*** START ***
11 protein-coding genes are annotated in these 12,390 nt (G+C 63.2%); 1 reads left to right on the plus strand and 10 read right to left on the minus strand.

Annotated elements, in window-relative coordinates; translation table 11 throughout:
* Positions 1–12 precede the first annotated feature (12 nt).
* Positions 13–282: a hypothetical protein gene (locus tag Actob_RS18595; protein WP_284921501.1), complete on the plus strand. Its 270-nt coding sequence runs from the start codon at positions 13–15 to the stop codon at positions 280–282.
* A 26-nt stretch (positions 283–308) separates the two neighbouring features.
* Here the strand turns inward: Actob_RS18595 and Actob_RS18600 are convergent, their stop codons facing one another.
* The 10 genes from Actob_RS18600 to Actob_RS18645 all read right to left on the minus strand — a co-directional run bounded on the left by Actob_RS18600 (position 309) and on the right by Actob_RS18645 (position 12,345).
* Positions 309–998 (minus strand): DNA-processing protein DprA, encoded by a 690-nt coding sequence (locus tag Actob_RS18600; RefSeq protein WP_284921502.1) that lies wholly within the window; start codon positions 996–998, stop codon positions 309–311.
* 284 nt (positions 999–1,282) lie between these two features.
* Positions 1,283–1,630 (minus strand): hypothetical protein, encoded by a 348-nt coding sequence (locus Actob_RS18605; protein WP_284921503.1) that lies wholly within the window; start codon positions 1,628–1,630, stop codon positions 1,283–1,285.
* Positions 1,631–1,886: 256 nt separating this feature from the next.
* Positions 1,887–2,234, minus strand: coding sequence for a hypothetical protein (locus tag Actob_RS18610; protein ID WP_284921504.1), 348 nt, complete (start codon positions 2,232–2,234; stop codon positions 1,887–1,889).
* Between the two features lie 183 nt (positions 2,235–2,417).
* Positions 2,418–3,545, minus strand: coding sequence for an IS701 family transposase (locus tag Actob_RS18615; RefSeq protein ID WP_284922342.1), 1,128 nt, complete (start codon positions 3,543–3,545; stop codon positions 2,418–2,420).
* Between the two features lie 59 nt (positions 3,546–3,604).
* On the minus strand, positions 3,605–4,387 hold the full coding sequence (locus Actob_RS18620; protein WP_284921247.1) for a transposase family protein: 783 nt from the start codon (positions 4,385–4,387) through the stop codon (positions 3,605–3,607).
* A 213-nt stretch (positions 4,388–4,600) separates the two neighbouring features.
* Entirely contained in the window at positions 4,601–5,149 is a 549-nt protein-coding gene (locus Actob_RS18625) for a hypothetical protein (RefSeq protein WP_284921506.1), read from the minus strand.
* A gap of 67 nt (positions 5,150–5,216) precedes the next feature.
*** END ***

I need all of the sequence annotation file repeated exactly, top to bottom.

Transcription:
11 protein-coding genes are annotated in these 12,390 nt (G+C 63.2%); 1 reads left to right on the plus strand and 10 read right to left on the minus strand.

Annotated elements, in window-relative coordinates; translation table 11 throughout:
* Positions 1–12 precede the first annotated feature (12 nt).
* Positions 13–282: a hypothetical protein gene (locus tag Actob_RS18595; protein WP_284921501.1), complete on the plus strand. Its 270-nt coding sequence runs from the start codon at positions 13–15 to the stop codon at positions 280–282.
* A 26-nt stretch (positions 283–308) separates the two neighbouring features.
* Here the strand turns inward: Actob_RS18595 and Actob_RS18600 are convergent, their stop codons facing one another.
* The 10 genes from Actob_RS18600 to Actob_RS18645 all read right to left on the minus strand — a co-directional run bounded on the left by Actob_RS18600 (position 309) and on the right by Actob_RS18645 (position 12,345).
* Positions 309–998 (minus strand): DNA-processing protein DprA, encoded by a 690-nt coding sequence (locus tag Actob_RS18600; RefSeq protein WP_284921502.1) that lies wholly within the window; start codon positions 996–998, stop codon positions 309–311.
* 284 nt (positions 999–1,282) lie between these two features.
* Positions 1,283–1,630 (minus strand): hypothetical protein, encoded by a 348-nt coding sequence (locus Actob_RS18605; protein WP_284921503.1) that lies wholly within the window; start codon positions 1,628–1,630, stop codon positions 1,283–1,285.
* Positions 1,631–1,886: 256 nt separating this feature from the next.
* Positions 1,887–2,234, minus strand: coding sequence for a hypothetical protein (locus tag Actob_RS18610; protein ID WP_284921504.1), 348 nt, complete (start codon positions 2,232–2,234; stop codon positions 1,887–1,889).
* Between the two features lie 183 nt (positions 2,235–2,417).
* Positions 2,418–3,545, minus strand: coding sequence for an IS701 family transposase (locus tag Actob_RS18615; RefSeq protein ID WP_284922342.1), 1,128 nt, complete (start codon positions 3,543–3,545; stop codon positions 2,418–2,420).
* Between the two features lie 59 nt (positions 3,546–3,604).
* On the minus strand, positions 3,605–4,387 hold the full coding sequence (locus Actob_RS18620; protein WP_284921247.1) for a transposase family protein: 783 nt from the start codon (positions 4,385–4,387) through the stop codon (positions 3,605–3,607).
* A 213-nt stretch (positions 4,388–4,600) separates the two neighbouring features.
* Entirely contained in the window at positions 4,601–5,149 is a 549-nt protein-coding gene (locus Actob_RS18625) for a hypothetical protein (RefSeq protein WP_284921506.1), read from the minus strand.
* A gap of 67 nt (positions 5,150–5,216) precedes the next feature.